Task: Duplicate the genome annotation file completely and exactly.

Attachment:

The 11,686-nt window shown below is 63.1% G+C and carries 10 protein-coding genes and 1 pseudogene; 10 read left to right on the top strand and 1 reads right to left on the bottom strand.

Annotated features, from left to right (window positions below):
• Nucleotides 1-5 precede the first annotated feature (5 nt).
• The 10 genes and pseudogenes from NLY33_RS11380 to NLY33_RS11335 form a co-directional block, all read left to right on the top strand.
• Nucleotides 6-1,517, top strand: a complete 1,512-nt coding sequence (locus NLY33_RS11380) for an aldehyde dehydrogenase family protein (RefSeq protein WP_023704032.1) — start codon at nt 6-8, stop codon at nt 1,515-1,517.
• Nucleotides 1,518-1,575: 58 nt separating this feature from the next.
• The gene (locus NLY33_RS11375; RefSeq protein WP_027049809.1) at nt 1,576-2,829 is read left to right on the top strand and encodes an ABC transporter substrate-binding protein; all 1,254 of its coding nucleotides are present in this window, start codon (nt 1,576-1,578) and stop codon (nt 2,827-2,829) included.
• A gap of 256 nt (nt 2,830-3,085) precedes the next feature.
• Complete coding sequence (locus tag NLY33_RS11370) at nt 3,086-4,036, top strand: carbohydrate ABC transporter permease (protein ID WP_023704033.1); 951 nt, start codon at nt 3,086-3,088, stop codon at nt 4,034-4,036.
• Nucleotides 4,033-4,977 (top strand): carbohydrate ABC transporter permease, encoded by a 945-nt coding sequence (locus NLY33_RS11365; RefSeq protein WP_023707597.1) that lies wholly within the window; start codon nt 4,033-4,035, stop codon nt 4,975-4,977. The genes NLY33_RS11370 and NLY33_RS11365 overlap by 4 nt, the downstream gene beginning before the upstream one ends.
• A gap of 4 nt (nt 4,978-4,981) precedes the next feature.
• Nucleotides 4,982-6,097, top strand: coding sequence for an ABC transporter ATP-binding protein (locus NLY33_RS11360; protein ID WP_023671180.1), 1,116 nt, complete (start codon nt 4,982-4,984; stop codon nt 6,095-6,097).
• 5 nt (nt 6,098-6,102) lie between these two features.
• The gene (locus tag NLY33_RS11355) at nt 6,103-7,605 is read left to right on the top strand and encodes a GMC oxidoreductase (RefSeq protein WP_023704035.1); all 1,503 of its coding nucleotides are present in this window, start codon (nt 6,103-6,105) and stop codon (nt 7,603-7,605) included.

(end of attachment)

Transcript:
The 11,686-nt window shown below is 63.1% G+C and carries 10 protein-coding genes and 1 pseudogene; 10 read left to right on the top strand and 1 reads right to left on the bottom strand.

Annotated features, from left to right (window positions below):
• Nucleotides 1-5 precede the first annotated feature (5 nt).
• The 10 genes and pseudogenes from NLY33_RS11380 to NLY33_RS11335 form a co-directional block, all read left to right on the top strand.
• Nucleotides 6-1,517, top strand: a complete 1,512-nt coding sequence (locus NLY33_RS11380) for an aldehyde dehydrogenase family protein (RefSeq protein WP_023704032.1) — start codon at nt 6-8, stop codon at nt 1,515-1,517.
• Nucleotides 1,518-1,575: 58 nt separating this feature from the next.
• The gene (locus NLY33_RS11375; RefSeq protein WP_027049809.1) at nt 1,576-2,829 is read left to right on the top strand and encodes an ABC transporter substrate-binding protein; all 1,254 of its coding nucleotides are present in this window, start codon (nt 1,576-1,578) and stop codon (nt 2,827-2,829) included.
• A gap of 256 nt (nt 2,830-3,085) precedes the next feature.
• Complete coding sequence (locus tag NLY33_RS11370) at nt 3,086-4,036, top strand: carbohydrate ABC transporter permease (protein ID WP_023704033.1); 951 nt, start codon at nt 3,086-3,088, stop codon at nt 4,034-4,036.
• Nucleotides 4,033-4,977 (top strand): carbohydrate ABC transporter permease, encoded by a 945-nt coding sequence (locus NLY33_RS11365; RefSeq protein WP_023707597.1) that lies wholly within the window; start codon nt 4,033-4,035, stop codon nt 4,975-4,977. The genes NLY33_RS11370 and NLY33_RS11365 overlap by 4 nt, the downstream gene beginning before the upstream one ends.
• A gap of 4 nt (nt 4,978-4,981) precedes the next feature.
• Nucleotides 4,982-6,097, top strand: coding sequence for an ABC transporter ATP-binding protein (locus NLY33_RS11360; protein ID WP_023671180.1), 1,116 nt, complete (start codon nt 4,982-4,984; stop codon nt 6,095-6,097).
• 5 nt (nt 6,098-6,102) lie between these two features.
• The gene (locus tag NLY33_RS11355) at nt 6,103-7,605 is read left to right on the top strand and encodes a GMC oxidoreductase (RefSeq protein WP_023704035.1); all 1,503 of its coding nucleotides are present in this window, start codon (nt 6,103-6,105) and stop codon (nt 7,603-7,605) included.